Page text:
The use of airbrushed “thin ideal” models in advertising creates major ethical challenges: This practice deceives consumers and can be harmful to their emotional state. To inform consumers they are being deceived and reduce these negative adverse effects, disclaimers can state that the images have been digitally altered and are unrealistic. However, recent research shows that such disclaimers have very limited impact on viewers. This surprising result needs further investigation to understand how women who detect that images have been airbrushed are still harmed by them. Three studies reported in this article address this question. The authors identify a typology, based on a combination of three emotional reactions experienced by women who are exposed to the airbrushed thin ideal. In further analyses, they investigate how detection of airbrushing—whether spontaneous or with the help of a disclaimer—relates to these emotional reactions and women’s attitudes to altered images. Results show that detection of airbrushing does not systematically protect women from either wanting to look like airbrushed thin models or the negative emotions triggered by exposure to thin ideal images, nor does it always generate defensive reactions toward ads using such images. Women who detect that images have been airbrushed may still process these images as realistic. In addition to discussing this irrational process of self-deception, this article suggests policy interventions to prevent it.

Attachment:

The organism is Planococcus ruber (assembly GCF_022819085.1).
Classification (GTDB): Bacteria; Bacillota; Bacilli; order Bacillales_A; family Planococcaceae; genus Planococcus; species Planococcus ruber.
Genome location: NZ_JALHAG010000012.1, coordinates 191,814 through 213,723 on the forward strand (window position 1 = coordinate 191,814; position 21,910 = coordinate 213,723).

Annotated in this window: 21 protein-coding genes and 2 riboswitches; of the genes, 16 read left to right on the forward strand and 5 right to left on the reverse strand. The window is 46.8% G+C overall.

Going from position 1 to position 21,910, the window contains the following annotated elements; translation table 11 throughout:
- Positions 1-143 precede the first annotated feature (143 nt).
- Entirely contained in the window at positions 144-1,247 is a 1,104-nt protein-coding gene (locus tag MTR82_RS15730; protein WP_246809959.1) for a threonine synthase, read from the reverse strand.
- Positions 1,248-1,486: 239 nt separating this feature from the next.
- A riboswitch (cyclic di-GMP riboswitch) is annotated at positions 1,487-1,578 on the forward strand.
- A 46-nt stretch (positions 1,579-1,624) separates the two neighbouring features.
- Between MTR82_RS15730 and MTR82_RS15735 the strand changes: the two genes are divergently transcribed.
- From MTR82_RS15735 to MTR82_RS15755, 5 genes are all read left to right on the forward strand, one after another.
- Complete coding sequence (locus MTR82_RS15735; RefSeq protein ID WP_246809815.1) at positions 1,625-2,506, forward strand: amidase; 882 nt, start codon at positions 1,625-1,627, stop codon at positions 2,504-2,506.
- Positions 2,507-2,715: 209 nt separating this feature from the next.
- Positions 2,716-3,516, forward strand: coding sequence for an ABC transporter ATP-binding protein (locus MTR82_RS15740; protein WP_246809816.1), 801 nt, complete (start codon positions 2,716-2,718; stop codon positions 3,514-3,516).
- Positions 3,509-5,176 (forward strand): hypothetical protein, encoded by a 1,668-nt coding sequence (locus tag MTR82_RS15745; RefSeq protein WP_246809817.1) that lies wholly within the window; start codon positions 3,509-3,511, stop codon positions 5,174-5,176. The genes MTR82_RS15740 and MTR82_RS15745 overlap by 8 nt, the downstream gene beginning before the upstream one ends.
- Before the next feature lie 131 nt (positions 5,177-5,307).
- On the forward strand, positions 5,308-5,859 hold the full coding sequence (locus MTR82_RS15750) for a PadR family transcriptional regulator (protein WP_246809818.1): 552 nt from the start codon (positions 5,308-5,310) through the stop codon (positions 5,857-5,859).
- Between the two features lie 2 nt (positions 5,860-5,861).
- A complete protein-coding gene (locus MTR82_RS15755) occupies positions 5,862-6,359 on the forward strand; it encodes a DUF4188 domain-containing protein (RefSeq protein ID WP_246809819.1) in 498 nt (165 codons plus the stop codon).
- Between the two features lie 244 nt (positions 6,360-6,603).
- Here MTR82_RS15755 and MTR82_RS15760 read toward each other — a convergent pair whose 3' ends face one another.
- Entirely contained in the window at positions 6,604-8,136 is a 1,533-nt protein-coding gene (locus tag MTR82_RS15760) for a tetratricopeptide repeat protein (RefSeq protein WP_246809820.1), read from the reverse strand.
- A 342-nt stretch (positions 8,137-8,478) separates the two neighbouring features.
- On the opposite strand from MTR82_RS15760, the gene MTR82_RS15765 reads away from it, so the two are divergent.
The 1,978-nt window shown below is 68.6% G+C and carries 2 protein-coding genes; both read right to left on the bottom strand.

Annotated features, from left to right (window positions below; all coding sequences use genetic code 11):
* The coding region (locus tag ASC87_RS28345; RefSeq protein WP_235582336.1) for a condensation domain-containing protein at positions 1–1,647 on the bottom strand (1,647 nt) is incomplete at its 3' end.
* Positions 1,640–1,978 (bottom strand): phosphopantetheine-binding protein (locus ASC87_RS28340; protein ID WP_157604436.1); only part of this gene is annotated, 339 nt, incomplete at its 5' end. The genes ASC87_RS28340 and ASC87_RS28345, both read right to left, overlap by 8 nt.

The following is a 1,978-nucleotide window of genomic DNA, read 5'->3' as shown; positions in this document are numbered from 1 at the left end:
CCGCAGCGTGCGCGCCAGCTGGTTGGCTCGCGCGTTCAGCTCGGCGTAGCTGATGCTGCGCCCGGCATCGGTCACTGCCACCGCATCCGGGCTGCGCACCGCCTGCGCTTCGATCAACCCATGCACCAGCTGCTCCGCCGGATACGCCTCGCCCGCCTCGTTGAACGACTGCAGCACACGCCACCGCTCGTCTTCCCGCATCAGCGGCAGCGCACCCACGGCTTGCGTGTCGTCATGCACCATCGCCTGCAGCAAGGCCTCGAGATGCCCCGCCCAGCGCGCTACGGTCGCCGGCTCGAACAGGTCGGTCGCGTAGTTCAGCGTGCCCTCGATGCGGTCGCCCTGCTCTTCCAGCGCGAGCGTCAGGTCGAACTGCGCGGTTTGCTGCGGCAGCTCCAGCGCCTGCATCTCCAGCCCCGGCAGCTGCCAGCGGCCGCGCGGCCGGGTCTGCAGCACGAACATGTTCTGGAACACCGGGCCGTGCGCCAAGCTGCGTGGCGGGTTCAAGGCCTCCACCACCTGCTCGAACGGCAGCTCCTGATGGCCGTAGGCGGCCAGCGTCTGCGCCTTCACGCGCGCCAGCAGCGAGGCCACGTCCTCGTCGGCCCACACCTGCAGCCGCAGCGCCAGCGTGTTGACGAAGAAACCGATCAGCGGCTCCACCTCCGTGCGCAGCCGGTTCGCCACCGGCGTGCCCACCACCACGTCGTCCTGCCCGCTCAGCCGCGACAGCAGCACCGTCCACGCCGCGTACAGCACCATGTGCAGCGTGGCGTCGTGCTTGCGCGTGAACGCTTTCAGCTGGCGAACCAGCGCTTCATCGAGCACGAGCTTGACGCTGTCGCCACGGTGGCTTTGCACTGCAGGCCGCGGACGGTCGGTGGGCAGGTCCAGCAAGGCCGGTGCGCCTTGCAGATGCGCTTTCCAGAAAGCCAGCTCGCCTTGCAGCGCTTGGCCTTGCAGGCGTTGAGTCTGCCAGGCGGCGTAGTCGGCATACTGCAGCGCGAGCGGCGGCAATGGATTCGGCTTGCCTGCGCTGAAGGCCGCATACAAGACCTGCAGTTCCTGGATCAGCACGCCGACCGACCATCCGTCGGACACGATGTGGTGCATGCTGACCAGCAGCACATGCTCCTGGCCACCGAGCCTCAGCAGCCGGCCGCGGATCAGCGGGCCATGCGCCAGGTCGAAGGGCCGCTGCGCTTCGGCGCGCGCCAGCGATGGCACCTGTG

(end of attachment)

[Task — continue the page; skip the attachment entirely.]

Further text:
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Results of Study 2 indicate that Age and BMI are potential moderators. Because the pattern of results does not change when these two variables are controlled in Study 3, the analyses reported do not include age and BMI as control variables.
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Conflict of interest
Research Involving Human Participants and/or Animals
All procedures performed in studies involving human participants were in accordance with the ethical standards of the institutional and/or national research committee and with the 1964 Helsinki declaration and its later amendments or comparable ethical standards. This article does not contain any studies with animals performed by any of the authors.
Informed consent was obtained from all individual participants included in the study.
The self-deceived consumer: women’s emotional and attitudinal reactions to the airbrushed thin ideal in the absence versus presence of disclaimers.
Appendix 1: Respondent Profiles (Study 1)
|Léa||25||Housewife, 1 child|
|Emma||31||Recruitment manager, 1 child|
|Stéphanie||32||Social worker, 1 child|
|Camille||32||Manager of an association, 1 child|
|Chloë||32||Unemployed, 1 child|
|Tamara||33||Housewife, 2 children|
|Laetitia||34||Freelancer, 2 children|
|Emilie||34||Housewife, 2 children|
|Karine||35||Sound engineer, 1 child|
|Patricia||40||Secretary, 3 children|
|Gislaine||43||Personal assistant, 2 children|
Appendix 2: Items Used for the Exploratory Factor Analysis in the Pre-test Phase—Emotions Toward the Airbrushed Thin Ideal Model
|Pleasant surprise||Unpleasant surprise||Sadnessa|
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Borau, S., Nepomuceno, M.V. The Self-Deceived Consumer: Women’s Emotional and Attitudinal Reactions to the Airbrushed Thin Ideal in the Absence Versus Presence of Disclaimers. J Bus Ethics 154, 325–340 (2019). https://doi.org/10.1007/s10551-016-3413-2
- Deceptive advertising
- Airbrushed images
- Female thin ideal
- Negative emotions